Lampard remains a mediocre Chelsea manager; Blues are still a laughable football club

Matt Stead
Chelsea manager Frank Lampard reacts in frustration

Frank Lampard still is what he very much was in January 2021: a mediocre Chelsea manager. The mood of the fans and players was lifted for all of a few days.


The mood of the fanbase was raised, the spirit of the squad was lifted, the identity of the club was restored – for all of three days or so. It took less than half a week for the folly of Chelsea’s decision-making to be exposed as another manager was sucked into the vortex of their negligence.

Frank Lampard’s caretakership was immediately rendered pointless. The post-rationalisation which decided his interim appointment made ‘perfect sense’ was instantly proven to be as laughable as first suspected. Graham Potter never felt like a natural fit for the Blues but only the most naive, foolish, dense onlooker could suggest his temporary replacement looks more comfortable or suitable in this role.

A demonstrably mediocre Chelsea manager in January 2021 remains a demonstrably mediocre Chelsea manager in April 2023. It turns out that a demonstrably mediocre run as Everton manager in between does little to change that.

Perhaps therein lies the true justification for Lampard’s reascension to a throne from which he had to forcibly removed more than two years ago. Wolves, deserved winners at Molineux, are now only eight points behind Chelsea.

Time ought to spare the Blues from a relegation battle; their form certainly won’t. They have have won three of their last 23 games, have not scored in 284 minutes and are mid-table by a humorous amount of metrics. With trips to the Bernabeu, Old Trafford, Emirates Stadium and Etihad to come, a dreadful season might yet still reimagine what a Chelsea nadir looks like.

They warranted nothing more than what was garnered from this game. Lampard made two changes to the starting line-up Bruno Saltor picked for El Sh*tico against Liverpool, with Conor Gallagher and Raheem Sterling replacing N’Golo Kante and Ben Chilwell. That necessitated a change to a back four, in which Marc Cucurella looked almost impressively awkward. Wolves tormented and targeted his side early on.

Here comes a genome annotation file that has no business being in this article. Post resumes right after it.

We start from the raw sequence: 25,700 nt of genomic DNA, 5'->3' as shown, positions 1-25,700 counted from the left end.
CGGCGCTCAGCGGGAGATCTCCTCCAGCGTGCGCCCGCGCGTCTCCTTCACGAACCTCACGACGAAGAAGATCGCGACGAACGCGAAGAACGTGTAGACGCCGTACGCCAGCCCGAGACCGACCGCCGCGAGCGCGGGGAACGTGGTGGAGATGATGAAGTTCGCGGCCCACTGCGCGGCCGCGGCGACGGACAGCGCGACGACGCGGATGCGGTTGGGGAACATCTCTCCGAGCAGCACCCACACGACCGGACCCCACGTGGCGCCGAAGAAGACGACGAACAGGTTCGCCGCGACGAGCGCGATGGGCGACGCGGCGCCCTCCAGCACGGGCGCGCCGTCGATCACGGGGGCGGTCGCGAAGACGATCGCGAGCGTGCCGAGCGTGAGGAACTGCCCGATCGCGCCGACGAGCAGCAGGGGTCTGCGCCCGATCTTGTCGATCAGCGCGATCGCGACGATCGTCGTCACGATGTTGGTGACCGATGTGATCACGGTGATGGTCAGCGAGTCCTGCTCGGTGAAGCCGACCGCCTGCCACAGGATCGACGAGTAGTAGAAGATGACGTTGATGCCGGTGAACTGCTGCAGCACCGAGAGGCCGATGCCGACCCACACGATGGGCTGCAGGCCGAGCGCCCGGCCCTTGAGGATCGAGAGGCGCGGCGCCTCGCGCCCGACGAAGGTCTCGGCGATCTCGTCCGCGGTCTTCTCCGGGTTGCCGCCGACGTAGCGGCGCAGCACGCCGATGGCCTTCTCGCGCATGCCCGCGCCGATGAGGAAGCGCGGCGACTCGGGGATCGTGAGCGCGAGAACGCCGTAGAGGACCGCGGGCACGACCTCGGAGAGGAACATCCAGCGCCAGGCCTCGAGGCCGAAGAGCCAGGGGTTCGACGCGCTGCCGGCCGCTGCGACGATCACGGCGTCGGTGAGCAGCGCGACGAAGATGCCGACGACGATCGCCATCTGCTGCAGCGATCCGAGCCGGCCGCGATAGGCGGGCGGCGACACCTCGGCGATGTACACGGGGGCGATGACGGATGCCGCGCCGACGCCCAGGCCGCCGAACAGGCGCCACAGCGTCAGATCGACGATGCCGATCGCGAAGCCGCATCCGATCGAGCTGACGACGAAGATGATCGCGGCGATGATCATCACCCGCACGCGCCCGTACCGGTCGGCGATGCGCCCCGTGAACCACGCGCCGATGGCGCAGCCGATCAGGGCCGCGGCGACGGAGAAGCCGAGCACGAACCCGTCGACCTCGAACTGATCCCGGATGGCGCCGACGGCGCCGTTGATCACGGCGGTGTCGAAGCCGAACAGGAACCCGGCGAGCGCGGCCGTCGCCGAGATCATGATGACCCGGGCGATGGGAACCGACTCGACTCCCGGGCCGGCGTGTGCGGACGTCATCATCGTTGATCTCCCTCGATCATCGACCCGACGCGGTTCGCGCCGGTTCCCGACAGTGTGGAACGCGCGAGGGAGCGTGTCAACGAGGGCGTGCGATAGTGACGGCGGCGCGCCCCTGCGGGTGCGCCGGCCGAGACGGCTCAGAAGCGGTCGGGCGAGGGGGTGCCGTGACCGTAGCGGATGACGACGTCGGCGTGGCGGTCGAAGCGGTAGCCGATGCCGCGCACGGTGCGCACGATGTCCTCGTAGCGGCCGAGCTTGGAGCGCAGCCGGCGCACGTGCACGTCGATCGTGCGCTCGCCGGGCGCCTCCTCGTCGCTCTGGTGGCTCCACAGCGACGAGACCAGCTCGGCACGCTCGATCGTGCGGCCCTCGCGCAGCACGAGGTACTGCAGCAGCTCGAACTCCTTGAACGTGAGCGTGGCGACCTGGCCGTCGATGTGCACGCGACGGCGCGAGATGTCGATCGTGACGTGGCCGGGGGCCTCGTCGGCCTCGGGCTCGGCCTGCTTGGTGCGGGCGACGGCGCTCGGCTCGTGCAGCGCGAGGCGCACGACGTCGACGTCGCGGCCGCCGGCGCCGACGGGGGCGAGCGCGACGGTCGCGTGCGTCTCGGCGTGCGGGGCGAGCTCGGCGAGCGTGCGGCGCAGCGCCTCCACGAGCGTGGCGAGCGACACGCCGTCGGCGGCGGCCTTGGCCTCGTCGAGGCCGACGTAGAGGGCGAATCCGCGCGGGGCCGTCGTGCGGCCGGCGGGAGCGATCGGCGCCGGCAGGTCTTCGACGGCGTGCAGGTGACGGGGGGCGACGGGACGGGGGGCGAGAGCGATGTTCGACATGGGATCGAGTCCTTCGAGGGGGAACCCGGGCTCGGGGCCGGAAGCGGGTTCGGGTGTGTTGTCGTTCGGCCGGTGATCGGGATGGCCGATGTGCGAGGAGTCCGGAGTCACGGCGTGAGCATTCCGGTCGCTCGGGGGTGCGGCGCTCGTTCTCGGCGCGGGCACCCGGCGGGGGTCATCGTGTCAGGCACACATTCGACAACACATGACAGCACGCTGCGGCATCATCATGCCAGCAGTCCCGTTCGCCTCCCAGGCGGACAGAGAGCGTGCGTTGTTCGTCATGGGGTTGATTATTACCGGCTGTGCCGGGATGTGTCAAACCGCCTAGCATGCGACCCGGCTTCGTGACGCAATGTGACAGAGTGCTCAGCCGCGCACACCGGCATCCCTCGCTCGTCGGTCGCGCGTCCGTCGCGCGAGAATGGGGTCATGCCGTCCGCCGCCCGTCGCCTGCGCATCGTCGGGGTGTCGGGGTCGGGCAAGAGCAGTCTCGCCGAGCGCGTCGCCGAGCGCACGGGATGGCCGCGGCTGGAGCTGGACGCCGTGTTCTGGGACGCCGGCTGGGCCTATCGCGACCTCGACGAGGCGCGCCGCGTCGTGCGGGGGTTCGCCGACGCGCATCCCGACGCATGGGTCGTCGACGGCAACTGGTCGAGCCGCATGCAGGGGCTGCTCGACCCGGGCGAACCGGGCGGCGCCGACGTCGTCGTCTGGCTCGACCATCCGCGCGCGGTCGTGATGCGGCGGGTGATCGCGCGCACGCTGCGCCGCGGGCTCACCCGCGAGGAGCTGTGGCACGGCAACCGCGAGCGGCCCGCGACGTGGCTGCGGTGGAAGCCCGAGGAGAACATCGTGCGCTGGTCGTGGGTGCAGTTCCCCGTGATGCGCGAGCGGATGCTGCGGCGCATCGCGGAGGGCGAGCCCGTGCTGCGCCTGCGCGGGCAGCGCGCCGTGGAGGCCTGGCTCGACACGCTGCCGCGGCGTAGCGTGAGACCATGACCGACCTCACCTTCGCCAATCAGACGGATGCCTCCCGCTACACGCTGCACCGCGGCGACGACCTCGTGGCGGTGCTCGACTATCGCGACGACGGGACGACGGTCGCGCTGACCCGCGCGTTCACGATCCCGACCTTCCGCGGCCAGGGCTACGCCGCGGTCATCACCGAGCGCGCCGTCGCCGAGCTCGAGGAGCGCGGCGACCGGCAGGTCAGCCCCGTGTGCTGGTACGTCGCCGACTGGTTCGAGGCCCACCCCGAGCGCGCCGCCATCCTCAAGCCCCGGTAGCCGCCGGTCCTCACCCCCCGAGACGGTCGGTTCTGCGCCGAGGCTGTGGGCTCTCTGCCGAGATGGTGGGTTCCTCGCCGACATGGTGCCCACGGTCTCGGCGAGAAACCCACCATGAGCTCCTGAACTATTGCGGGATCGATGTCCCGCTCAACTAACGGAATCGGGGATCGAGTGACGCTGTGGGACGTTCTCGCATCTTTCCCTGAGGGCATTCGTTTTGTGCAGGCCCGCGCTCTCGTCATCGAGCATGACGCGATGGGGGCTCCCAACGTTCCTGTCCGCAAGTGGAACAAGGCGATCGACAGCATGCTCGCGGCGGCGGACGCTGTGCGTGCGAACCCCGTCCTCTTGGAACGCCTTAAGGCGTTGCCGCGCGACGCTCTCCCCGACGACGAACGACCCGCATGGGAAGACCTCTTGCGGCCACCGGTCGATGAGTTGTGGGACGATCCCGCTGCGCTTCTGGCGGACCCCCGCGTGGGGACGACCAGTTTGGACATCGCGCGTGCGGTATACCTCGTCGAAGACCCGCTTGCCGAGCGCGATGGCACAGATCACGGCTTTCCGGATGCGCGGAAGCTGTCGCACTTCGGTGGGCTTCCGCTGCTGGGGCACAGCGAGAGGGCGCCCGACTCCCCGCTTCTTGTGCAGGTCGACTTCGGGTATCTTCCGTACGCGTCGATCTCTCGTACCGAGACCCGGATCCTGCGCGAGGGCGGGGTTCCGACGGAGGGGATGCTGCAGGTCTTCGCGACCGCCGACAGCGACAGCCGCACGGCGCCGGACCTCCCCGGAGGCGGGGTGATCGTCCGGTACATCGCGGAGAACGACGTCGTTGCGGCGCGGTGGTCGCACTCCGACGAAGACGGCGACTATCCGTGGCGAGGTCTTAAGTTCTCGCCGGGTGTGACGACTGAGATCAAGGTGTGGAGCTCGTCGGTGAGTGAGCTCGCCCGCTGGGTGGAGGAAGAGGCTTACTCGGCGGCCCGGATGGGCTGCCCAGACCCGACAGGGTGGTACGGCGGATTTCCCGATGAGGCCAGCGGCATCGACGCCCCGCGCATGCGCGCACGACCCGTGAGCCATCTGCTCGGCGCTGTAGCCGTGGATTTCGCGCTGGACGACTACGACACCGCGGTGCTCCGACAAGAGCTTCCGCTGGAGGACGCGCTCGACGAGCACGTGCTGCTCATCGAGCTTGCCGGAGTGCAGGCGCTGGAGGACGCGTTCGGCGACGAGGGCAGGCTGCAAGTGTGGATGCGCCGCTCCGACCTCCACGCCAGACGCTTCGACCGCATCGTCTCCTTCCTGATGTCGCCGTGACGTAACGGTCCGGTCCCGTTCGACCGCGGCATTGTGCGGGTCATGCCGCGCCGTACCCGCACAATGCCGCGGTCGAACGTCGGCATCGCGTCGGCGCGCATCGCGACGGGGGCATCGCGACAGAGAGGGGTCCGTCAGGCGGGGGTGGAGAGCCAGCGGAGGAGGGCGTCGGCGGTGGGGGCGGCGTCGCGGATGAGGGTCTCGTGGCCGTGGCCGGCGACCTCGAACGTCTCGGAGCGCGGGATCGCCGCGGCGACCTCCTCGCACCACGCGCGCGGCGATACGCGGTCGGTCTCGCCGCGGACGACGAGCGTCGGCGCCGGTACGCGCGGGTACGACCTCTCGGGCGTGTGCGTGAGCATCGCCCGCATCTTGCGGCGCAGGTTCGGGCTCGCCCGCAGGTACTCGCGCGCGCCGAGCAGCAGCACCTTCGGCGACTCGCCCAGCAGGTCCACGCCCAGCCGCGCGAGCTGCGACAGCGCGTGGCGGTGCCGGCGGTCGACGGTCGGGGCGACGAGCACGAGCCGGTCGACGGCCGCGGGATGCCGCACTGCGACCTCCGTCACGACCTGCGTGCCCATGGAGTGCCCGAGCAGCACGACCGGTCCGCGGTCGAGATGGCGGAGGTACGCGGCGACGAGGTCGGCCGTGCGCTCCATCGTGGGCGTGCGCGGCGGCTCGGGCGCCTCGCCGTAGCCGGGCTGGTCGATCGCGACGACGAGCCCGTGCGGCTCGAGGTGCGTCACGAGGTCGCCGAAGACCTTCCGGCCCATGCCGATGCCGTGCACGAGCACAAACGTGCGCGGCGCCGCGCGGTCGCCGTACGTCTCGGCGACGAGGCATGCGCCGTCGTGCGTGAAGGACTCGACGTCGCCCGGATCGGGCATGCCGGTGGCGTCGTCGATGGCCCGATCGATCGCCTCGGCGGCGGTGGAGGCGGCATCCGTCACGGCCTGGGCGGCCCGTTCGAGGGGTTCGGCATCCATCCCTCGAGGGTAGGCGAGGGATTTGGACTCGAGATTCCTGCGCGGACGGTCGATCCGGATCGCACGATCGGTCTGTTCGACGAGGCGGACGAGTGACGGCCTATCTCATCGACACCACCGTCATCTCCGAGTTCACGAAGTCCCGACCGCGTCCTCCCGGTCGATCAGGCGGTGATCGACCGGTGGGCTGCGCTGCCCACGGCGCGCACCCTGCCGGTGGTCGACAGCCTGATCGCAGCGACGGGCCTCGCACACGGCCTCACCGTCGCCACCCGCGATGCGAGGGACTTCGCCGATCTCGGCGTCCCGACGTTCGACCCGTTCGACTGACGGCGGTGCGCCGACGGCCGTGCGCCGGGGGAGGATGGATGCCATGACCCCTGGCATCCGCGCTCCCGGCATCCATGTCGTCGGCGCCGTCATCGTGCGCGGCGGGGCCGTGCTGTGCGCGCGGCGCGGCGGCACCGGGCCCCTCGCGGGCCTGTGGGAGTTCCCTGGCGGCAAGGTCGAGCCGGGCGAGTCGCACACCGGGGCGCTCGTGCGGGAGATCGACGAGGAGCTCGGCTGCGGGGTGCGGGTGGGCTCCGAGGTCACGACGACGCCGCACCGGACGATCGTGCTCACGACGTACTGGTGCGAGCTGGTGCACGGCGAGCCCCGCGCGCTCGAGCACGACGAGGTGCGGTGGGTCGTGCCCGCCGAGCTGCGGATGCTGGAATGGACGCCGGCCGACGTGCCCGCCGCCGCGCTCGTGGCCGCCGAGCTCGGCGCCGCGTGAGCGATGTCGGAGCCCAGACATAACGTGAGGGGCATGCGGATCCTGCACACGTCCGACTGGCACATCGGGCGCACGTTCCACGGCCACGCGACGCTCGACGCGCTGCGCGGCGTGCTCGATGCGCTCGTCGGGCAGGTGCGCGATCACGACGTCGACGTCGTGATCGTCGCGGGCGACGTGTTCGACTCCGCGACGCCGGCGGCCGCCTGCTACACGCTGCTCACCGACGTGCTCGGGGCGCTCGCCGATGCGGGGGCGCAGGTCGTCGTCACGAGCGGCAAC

Gallagher was bright and industrious. Enzo Fernandez and Joao Felix applied some pretty touches. Reece James showed flashes of his ludicrous ability. Wesley Fofana defended well. But Chelsea offered close to nothing. Thirteen shots might sound promising – indeed, unlucky to result in defeat – but eight of them being blocked and four missing the target altogether paints a more accurate picture.

Even those shoots of positivity could be unpicked with ease. Gallagher never once made the right call in the final third. Fernandez was tidy but caught in possession a few times. Felix slowed almost to a stop before his substitution around the hour mark. James and Fofana both made mistakes forced by the Wolves press, including the combined errors from which Diego Costa would have made it 2-0 had he not displayed the composure of someone who had spent the prior evening reading old texts from Antonio Conte, nor the confidence of a striker who has not scored a professional goal since November. Of 2021.

Matheus Nunes scores for Wolves against Chelsea.

Shortly before that point came the decisive goal. And it would be unfair to apportion much blame, such was the majesty of Matheus Nunes’ strike. Daniel Podence’s aimless cross was flicked on by a team-mate and then out by Kalidou Koulibaly, only to be returned with interest on the bounce.

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Nunes had a great game. So, too, did Matheus Cunha, whose head-in-hands reaction to the strike captured the moment beautifully. Joao Gomes was excellent. Wolves really should have scored at least once more but a couple of counter-attacks as Chelsea impotently imposed themselves were ended with wasteful final passes.

The only response Chelsea could muster were aimless crosses and a collection of yellow cards. Five players were booked for the Blues and five substitutes were introduced. None of the £182m worth of talent that rose from the bench could pierce the veil of inadequacy. Wolves defended well but they were hardly stretched.

Lampard has only had a couple of training sessions with the group but this was a discouraging, demoralising enough performance to sap any remaining semblance of optimism his comeback might briefly have engendered with players and supporters alike. This was as bad as anything Chelsea have produced since he was last in charge. But at least the board managed to distract from their malpractice for a few days by wheeling out the shiny legend and persuading some people they had come up with an ingenious solution to problems entirely of their own making. What will Chelsea do if Lampard wins them the Champions League? They really needn’t worry about that.